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'I am still alive,' Kadafi declares a day after NATO strike

The Libyan leader's audio broadcast on state TV comes a day after his compound was hit. Meanwhile, the government says a NATO strike in Port Brega killed 16 civilians, including 11 clerics.

May 14, 2011|By Patrick J. McDonnell and Peter Nicholas, Los Angeles Times
  • A Libyan rebel stands guard on a roof overlooking Muslims performing Friday prayers in Benghazi, an opposition stronghold.
A Libyan rebel stands guard on a roof overlooking Muslims performing Friday… (Saeed Khan, AFP/Getty Images )

Reporting from Cairo and Washington — A defiant Moammar Kadafi declared "I am still alive" in an audio broadcast on Libyan state television Friday, one day after a NATO strike on his compound spurred speculation that the Libyan leader had been injured or had fled Tripoli, the capital.

The statement came after a Libyan government spokesman and a state television report said an alliance strike Friday in the eastern refinery city of Port Brega had killed at least 16 civilians, including 11 Muslim clerics, who had gathered for a religious ceremony. State television showed footage it said was of a destroyed guesthouse where bodies, wrapped in blankets and covered in dust, were arrayed amid the debris.

The North Atlantic Treaty Organization confirmed a Friday strike on a "command-and-control bunker" in Port Brega but said it couldn't independently confirm the allegations of civilian casualties.

Kadafi's broadcast statement followed a flurry of reports that Libya's longtime leader may have been injured in an early-morning NATO strike Thursday on his heavily fortified Bab Azizia compound in Tripoli.

"I say to crusader cowards, I live in a place you cannot reach," the Libyan leader declared, according to the official translation of a voice identified by the government as Kadafi's. "I live in the hearts of millions.… If you kill my body, you cannot kill my soul."

Earlier Friday, Italian Foreign Minister Franco Frattini suggested in a television interview that the Libyan leader had fled Tripoli to seek refuge "in a safe place" and had probably been injured.

A Libyan government spokesman immediately dismissed the assertion as "nonsense" and, soon after, word was circulated that Kadafi would publicly refute the report.

In the message, which lasted a little more than a minute, Kadafi said he was alive, thanked well-wishers and condemned the "cowardly" NATO strikes, which appear to have accelerated in recent days.

Thursday's attack in Tripoli killed three civilians, including a pair of journalists, said Kadafi, who cited their "martyrdom" in a message to the victims' loved ones.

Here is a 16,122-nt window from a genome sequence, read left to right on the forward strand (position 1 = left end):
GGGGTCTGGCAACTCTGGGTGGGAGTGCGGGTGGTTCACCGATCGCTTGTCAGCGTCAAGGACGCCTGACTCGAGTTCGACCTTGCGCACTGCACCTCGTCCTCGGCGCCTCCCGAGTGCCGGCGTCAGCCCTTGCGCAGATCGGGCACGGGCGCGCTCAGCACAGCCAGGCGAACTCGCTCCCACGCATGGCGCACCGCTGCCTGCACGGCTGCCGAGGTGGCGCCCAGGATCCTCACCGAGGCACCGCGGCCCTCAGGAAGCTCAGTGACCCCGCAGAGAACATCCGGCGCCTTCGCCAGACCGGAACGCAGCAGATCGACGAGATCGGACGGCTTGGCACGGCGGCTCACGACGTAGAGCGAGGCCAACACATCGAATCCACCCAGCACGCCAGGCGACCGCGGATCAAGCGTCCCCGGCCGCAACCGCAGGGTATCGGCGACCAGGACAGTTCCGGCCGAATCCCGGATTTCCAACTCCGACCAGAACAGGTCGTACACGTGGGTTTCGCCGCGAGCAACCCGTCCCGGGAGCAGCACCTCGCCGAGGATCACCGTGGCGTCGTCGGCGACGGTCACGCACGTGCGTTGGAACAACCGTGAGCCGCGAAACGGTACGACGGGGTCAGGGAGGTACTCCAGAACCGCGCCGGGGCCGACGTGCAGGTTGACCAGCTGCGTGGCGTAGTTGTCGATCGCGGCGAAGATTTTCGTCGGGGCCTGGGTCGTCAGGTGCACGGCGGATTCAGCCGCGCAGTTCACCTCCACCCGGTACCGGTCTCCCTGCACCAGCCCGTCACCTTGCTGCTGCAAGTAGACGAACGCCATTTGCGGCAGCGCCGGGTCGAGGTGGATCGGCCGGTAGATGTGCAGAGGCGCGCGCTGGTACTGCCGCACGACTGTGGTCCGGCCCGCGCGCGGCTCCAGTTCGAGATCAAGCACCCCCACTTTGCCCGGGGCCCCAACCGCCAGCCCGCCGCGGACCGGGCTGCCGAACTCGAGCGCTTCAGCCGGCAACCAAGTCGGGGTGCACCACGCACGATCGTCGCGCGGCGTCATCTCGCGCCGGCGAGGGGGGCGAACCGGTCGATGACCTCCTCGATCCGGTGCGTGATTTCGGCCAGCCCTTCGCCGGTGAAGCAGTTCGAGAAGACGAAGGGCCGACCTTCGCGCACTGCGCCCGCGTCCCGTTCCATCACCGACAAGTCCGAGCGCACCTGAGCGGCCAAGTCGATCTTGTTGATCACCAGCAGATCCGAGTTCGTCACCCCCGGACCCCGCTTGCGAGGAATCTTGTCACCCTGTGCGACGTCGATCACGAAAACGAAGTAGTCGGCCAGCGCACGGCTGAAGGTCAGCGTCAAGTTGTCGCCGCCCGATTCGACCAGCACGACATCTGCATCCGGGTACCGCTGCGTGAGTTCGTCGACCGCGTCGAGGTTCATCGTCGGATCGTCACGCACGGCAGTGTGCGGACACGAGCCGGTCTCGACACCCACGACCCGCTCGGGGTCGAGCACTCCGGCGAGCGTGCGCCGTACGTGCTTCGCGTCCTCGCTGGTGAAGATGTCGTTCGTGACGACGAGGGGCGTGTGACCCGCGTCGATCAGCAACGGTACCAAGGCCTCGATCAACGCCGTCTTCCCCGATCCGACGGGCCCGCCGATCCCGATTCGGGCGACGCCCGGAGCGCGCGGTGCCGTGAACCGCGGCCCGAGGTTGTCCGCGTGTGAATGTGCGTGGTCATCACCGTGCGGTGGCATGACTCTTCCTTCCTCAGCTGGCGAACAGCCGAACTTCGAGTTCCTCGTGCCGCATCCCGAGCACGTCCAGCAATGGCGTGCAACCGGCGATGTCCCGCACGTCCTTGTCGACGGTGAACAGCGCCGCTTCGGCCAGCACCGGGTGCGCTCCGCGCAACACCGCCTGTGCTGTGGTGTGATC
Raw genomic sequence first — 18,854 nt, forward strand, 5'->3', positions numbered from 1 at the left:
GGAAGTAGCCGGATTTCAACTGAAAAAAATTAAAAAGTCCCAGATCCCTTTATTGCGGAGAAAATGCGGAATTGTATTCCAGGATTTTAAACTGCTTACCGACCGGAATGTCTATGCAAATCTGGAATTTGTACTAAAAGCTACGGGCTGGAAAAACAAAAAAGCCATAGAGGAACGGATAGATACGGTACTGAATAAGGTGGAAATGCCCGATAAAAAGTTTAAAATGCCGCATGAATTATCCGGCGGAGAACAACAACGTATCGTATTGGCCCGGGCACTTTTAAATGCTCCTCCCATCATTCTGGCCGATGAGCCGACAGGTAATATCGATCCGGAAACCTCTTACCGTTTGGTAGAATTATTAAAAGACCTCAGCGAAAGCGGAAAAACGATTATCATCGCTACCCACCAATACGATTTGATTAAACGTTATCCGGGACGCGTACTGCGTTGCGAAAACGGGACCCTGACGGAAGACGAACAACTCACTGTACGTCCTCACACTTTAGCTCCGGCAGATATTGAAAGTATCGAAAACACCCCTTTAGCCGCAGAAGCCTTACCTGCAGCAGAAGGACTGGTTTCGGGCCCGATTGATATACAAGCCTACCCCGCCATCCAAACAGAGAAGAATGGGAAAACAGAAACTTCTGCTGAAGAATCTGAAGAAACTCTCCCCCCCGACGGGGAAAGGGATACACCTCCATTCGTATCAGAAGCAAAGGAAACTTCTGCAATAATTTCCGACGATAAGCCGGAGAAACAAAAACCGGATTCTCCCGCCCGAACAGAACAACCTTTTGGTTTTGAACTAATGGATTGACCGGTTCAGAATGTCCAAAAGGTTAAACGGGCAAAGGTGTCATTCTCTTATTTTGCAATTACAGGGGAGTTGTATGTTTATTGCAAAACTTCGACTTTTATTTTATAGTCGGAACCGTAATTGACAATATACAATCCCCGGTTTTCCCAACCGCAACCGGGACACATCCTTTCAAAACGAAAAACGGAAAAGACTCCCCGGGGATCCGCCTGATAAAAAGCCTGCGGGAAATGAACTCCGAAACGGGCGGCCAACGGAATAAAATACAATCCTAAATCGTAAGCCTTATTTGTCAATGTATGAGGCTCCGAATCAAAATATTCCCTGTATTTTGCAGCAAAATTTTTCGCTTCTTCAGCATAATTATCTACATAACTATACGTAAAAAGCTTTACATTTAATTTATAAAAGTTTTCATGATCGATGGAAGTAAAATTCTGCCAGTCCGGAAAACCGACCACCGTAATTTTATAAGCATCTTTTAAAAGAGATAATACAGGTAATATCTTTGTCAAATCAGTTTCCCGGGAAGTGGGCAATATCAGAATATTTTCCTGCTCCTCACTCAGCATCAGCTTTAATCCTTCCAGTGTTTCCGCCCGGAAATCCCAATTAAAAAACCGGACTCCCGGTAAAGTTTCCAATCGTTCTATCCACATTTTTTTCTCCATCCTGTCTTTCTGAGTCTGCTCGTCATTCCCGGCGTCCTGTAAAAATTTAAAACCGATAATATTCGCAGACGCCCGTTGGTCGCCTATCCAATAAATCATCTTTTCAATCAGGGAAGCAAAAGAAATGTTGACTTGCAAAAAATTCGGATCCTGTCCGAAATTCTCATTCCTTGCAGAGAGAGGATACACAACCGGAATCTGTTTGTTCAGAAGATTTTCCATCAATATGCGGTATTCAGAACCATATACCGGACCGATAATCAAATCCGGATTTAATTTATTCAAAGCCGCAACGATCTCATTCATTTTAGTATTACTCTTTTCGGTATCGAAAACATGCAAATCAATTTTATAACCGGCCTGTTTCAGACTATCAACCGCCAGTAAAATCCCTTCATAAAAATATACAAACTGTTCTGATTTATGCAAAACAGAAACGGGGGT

"I can say to the families, do not be sad, be proud," the Libyan leader said, according to the government translation.

The tone in the brief message was notably more defiant than the almost conciliatory address Kadafi made in a rambling state television appearance two weeks ago, offering a cease-fire and negotiations. Libyan officials said a NATO strike after that address hit a house where Kadafi was staying, killing his son and three grandchildren. The Libyan leader was uninjured.

The White House, meanwhile, appears to be preparing for a post-Kadafi era.

On Friday, President Obama's national security advisor, Thomas Donilon, met at the White House with the Libyan rebel leadership and talked about providing "additional support" to the anti-Kadafi cause, according to a White House statement.

The White House did not specify if such support included weaponry. Obama did not attend the session.

Donilon told the Libyan delegation that the U.S. views the Transitional National Council as "a legitimate and credible interlocutor of the Libyan people." He also repeated the U.S. position that Kadafi has lost his legitimacy and should "leave immediately," the White House said.

The rebel delegation included Mahmoud Jibril, president of the council's executive bureau.

NATO has said it is not targeting Kadafi but is seeking to destroy his ability to wage war against Libyan civilians. A United Nations resolution authorized the NATO strikes to protect civilians. But the Libyan government has charged repeatedly that NATO was using the U.N. imprimatur to launch high-altitude assassination runs against Kadafi.

A regime spokesman, Musa Ibrahim, told journalists in Tripoli that Friday's strike in Port Brega occurred while clerics and others were gathered to pray for peace, the Associated Press reported. The spokesman said 11 clerics were killed in their sleep and 50 were wounded. Libyan state television reported 16 deaths.

In its statement, NATO said the building that was hit "had been clearly identified" as a command-and-control center.

Port Brega is a strategic oil city in the crosshairs of the anti-Kadafi rebels 50 miles to the east, in the city of Ajdabiya. More than 1,000 government troops are said to be massed in Port Brega, which is now the regime's easternmost outpost along the Mediterranean coast road. Rebels have been repulsed in several advances toward the city. The front line is now about 25 miles to the east of town, rebel commanders say.

A NATO official said Kadafi's troops in Port Brega are determined to launch a strike on Ajdabiya, about 100 miles south of the opposition's de facto capital, Benghazi.

An uprising against Kadafi's rule that erupted three months ago has seen rebels take control of much of eastern Libya; Kadafi has retained power in most of the west, including Tripoli.

peter.nicholas@latimes.com

patrick.mcdonnell@latimes.com

McDonnell reported from Cairo and Nicholas from Washington.

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